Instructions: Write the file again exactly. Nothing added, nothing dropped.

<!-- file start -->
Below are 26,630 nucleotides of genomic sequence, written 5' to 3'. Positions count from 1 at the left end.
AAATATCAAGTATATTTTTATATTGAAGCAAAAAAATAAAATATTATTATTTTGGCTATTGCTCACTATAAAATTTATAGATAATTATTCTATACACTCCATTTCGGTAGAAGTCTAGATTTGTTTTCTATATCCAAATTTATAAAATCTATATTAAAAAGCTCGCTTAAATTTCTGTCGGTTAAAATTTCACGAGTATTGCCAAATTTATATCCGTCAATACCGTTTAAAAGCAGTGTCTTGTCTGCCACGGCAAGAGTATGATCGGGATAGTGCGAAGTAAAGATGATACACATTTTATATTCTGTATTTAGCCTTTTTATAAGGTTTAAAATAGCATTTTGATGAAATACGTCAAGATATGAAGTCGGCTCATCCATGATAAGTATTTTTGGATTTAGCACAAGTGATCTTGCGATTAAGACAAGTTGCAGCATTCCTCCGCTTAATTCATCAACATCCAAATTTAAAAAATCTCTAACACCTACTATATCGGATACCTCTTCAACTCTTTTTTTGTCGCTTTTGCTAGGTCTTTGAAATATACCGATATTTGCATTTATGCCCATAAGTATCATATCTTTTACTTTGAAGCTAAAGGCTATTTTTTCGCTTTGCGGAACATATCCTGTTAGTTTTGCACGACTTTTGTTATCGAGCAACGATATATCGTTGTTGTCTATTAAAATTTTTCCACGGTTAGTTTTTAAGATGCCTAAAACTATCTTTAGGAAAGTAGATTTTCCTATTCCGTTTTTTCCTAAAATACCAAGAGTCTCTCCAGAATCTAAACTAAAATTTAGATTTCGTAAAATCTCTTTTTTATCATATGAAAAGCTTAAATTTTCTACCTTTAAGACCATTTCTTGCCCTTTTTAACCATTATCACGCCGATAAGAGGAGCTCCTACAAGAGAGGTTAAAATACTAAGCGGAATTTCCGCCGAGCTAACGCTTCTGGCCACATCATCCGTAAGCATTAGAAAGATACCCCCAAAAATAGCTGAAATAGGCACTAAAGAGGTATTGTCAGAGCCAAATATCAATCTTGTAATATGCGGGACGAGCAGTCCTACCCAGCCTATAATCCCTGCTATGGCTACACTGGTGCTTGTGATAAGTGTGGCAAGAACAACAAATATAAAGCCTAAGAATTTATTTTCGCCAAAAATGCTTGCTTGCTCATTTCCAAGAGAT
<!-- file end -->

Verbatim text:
Below are 26,630 nucleotides of genomic sequence, written 5' to 3'. Positions count from 1 at the left end.
AAATATCAAGTATATTTTTATATTGAAGCAAAAAAATAAAATATTATTATTTTGGCTATTGCTCACTATAAAATTTATAGATAATTATTCTATACACTCCATTTCGGTAGAAGTCTAGATTTGTTTTCTATATCCAAATTTATAAAATCTATATTAAAAAGCTCGCTTAAATTTCTGTCGGTTAAAATTTCACGAGTATTGCCAAATTTATATCCGTCAATACCGTTTAAAAGCAGTGTCTTGTCTGCCACGGCAAGAGTATGATCGGGATAGTGCGAAGTAAAGATGATACACATTTTATATTCTGTATTTAGCCTTTTTATAAGGTTTAAAATAGCATTTTGATGAAATACGTCAAGATATGAAGTCGGCTCATCCATGATAAGTATTTTTGGATTTAGCACAAGTGATCTTGCGATTAAGACAAGTTGCAGCATTCCTCCGCTTAATTCATCAACATCCAAATTTAAAAAATCTCTAACACCTACTATATCGGATACCTCTTCAACTCTTTTTTTGTCGCTTTTGCTAGGTCTTTGAAATATACCGATATTTGCATTTATGCCCATAAGTATCATATCTTTTACTTTGAAGCTAAAGGCTATTTTTTCGCTTTGCGGAACATATCCTGTTAGTTTTGCACGACTTTTGTTATCGAGCAACGATATATCGTTGTTGTCTATTAAAATTTTTCCACGGTTAGTTTTTAAGATGCCTAAAACTATCTTTAGGAAAGTAGATTTTCCTATTCCGTTTTTTCCTAAAATACCAAGAGTCTCTCCAGAATCTAAACTAAAATTTAGATTTCGTAAAATCTCTTTTTTATCATATGAAAAGCTTAAATTTTCTACCTTTAAGACCATTTCTTGCCCTTTTTAACCATTATCACGCCGATAAGAGGAGCTCCTACAAGAGAGGTTAAAATACTAAGCGGAATTTCCGCCGAGCTAACGCTTCTGGCCACATCATCCGTAAGCATTAGAAAGATACCCCCAAAAATAGCTGAAATAGGCACTAAAGAGGTATTGTCAGAGCCAAATATCAATCTTGTAATATGCGGGACGAGCAGTCCTACCCAGCCTATAATCCCTGCTATGGCTACACTGGTGCTTGTGATAAGTGTGGCAAGAACAACAAATATAAAGCCTAAGAATTTATTTTCGCCAAAAATGCTTGCTTGCTCATTTCCAAGAGAT